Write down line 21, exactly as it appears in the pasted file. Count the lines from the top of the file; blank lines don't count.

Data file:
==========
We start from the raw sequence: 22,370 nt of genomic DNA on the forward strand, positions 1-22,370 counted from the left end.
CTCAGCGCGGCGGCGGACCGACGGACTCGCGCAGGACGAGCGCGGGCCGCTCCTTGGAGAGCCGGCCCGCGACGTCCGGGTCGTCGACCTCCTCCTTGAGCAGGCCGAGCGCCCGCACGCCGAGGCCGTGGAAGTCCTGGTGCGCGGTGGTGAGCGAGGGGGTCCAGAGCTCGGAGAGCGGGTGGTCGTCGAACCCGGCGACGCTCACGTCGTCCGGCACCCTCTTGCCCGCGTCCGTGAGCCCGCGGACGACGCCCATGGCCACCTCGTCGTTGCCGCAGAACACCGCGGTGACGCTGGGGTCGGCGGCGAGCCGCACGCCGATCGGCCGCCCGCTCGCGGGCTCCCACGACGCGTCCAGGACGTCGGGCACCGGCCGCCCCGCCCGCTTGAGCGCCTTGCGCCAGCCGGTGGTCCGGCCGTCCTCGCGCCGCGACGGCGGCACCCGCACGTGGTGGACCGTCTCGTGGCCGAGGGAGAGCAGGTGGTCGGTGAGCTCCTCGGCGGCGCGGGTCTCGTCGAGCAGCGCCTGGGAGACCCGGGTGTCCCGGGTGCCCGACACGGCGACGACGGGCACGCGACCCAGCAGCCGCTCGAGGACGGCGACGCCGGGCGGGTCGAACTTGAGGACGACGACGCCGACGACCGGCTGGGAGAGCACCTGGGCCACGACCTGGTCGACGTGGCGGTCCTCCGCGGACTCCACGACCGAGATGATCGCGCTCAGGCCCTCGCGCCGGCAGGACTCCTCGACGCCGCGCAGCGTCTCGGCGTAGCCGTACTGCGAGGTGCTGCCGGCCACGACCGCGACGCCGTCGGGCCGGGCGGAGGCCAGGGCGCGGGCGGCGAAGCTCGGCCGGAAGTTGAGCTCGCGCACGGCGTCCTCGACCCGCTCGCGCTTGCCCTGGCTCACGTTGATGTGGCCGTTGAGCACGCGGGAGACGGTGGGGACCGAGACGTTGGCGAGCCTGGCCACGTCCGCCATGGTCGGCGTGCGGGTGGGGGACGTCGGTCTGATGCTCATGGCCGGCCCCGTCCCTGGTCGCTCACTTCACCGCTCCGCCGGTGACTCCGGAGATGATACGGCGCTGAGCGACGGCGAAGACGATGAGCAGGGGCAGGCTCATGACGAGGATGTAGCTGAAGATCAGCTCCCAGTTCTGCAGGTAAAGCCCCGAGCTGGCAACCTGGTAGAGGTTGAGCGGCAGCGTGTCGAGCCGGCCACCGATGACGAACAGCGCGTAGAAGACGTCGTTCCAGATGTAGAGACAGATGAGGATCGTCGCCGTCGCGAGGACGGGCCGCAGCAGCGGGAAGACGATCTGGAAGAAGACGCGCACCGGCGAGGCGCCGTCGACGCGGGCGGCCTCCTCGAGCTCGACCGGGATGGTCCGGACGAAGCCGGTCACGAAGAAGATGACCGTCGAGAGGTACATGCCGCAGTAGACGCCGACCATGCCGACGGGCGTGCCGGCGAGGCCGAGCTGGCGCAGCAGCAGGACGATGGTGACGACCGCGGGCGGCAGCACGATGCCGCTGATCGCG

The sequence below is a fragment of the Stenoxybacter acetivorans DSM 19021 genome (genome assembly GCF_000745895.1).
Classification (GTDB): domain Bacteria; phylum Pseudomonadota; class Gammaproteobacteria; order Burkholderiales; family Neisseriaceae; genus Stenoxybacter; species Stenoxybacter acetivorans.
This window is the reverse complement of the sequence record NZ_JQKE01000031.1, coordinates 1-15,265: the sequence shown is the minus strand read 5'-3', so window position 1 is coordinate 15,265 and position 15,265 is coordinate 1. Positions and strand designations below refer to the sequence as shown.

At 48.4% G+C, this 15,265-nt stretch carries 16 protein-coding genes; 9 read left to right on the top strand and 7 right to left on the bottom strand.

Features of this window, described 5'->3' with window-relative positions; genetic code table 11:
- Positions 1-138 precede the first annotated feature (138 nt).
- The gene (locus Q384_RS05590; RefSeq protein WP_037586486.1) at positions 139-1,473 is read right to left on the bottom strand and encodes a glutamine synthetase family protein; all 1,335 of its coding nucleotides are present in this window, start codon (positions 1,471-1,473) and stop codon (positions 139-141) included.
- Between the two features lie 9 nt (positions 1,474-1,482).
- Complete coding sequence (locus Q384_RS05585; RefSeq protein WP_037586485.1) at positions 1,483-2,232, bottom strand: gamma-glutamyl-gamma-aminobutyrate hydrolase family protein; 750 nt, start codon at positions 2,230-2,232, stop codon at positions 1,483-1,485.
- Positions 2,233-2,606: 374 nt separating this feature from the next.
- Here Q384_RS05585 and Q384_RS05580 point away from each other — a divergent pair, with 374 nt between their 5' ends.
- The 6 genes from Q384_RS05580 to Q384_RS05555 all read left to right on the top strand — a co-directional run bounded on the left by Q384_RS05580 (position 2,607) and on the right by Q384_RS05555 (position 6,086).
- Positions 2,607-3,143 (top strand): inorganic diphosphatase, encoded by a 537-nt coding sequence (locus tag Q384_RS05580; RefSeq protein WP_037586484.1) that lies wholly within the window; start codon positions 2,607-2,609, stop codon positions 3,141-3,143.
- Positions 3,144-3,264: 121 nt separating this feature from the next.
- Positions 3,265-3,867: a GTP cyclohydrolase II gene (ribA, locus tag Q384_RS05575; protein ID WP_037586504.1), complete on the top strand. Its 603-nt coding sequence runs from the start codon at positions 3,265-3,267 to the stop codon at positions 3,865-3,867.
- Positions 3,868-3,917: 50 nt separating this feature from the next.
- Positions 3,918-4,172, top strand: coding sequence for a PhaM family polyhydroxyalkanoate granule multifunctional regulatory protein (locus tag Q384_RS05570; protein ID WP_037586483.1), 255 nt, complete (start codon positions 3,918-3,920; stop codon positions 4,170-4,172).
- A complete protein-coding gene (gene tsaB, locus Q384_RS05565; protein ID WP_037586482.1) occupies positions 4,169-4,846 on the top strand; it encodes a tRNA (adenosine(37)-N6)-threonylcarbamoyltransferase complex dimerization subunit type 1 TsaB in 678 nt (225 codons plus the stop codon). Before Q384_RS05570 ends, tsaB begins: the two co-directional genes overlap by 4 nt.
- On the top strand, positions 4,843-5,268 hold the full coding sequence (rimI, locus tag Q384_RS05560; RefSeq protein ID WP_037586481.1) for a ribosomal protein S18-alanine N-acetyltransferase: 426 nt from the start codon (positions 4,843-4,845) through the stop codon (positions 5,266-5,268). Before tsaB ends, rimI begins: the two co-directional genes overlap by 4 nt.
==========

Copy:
- On the top strand, positions 4,843-5,268 hold the full coding sequence (rimI, locus tag Q384_RS05560; RefSeq protein ID WP_037586481.1) for a ribosomal protein S18-alanine N-acetyltransferase: 426 nt from the start codon (positions 4,843-4,845) through the stop codon (positions 5,266-5,268). Before tsaB ends, rimI begins: the two co-directional genes overlap by 4 nt.